Alldeles hemlikt: Georg August Wallins Egypten 1843–1845
“Quite like home: Georg August Wallin’s Egypt, 1843–1845”
Svenska litteratursällskapet i Finland/Atlantis förlag (2012), 460 pp.
Rights: SLS – Svenska litteratursällskapet i Finland www.sls.fi
The turbulence of contemporary Egypt is placed into fascinating historical relief when Sofia Häggman travels in the footsteps of the Finnish explorer and adventurer Georg August Wallin (1811–52). After his sojourns totalling seven years on the Arabian peninsula, Wallin became Professor of Oriental Languages at the University of Helsinki. Sofia Häggman has discovered a curious and receptive historical ‘travelling companion’ in Wallin’s archive of papers and correspondence. In this book, she guides us skilfully through his first expedition to Egypt.
Wallin, who possessed a prodigious gift for languages, acquired Eastern clothing and gestures so as to blend into the local culture as rapidly as possible:
“My face had by now become quite well browned as well, so that people, as they had told me initially upon my arrival here, did not need to fear my white paleness, and I had attempted to put the Oriental apathy and indifference into my gait and my gestures, thereby succeeding completely in being taken for a Moslem.”
Wallin’s main research task was to document the local languages, dialects, modes of expression and poetry. The studies he managed to publish before his untimely death at the age of 40 secured his fame throughout European scholarly circles, resulting in accolades such as a prize from the Royal Geographic Society in London.
Besides linguistic research, Wallin’s journals and letters contain thousands of pages of highly detailed, perceptive descriptions of clothing, hairstyles, cuisine and eating habits, and architecture in the Cairo of that era, as well as those he encountered on a journey down the Nile – an anthropological gold mine.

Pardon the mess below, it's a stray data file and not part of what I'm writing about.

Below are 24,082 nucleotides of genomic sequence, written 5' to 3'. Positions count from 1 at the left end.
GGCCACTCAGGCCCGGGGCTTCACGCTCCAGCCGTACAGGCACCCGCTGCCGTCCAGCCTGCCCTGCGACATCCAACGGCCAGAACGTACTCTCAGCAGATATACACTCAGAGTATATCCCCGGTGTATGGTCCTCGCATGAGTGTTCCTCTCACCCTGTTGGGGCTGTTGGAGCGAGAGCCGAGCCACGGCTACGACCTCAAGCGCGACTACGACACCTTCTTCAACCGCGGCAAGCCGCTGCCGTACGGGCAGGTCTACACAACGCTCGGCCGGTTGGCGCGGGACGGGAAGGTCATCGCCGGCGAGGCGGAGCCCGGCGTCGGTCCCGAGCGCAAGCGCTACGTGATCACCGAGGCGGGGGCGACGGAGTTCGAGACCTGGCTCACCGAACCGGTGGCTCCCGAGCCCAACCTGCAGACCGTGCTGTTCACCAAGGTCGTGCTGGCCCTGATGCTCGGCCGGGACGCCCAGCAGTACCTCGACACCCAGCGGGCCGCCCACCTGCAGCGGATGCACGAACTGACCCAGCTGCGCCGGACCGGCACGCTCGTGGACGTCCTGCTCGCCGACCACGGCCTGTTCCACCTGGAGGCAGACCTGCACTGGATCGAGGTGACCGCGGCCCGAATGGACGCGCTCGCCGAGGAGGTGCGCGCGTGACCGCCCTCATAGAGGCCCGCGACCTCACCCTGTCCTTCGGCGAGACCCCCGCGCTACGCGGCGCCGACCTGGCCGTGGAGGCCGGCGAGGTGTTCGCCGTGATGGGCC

This unique collection of material has long been difficult to access. As Sofia Häggman now guides us through Wallin’s Egypt, she re-opens a treasure trove of colours, scents, customs and human life in an ‘Orient’ which still only a very few Europeans had visited and documented by the 1840s.
Wallin’s manuscripts bear witness to his curiosity, broad-mindedness and genuine interest in the culture he was studying. The temptation for this anthropologist to ‘go native’ was furthered by his erotic appetites – also documented, in a code devised by Wallin himself: Swedish written in Arabic script.
Wallin was also one of the first documented Europeans ever to join the pilgrims journeying to Mecca, where he touched the holy Kaaba stone.
This wonderful book by Sofia Häggman is lavishly illustrated with pictures including contemporary sketches by Hubert Sattler, an Austrian who travelled with Wallin along the Nile. Dr Häggman’s photographs and her own observations from the places visited by both Wallin and herself provide us with a dual view of Egyptian culture straddling a period of nearly 170 years.
Trygve Söderling, translation Ruth Urbom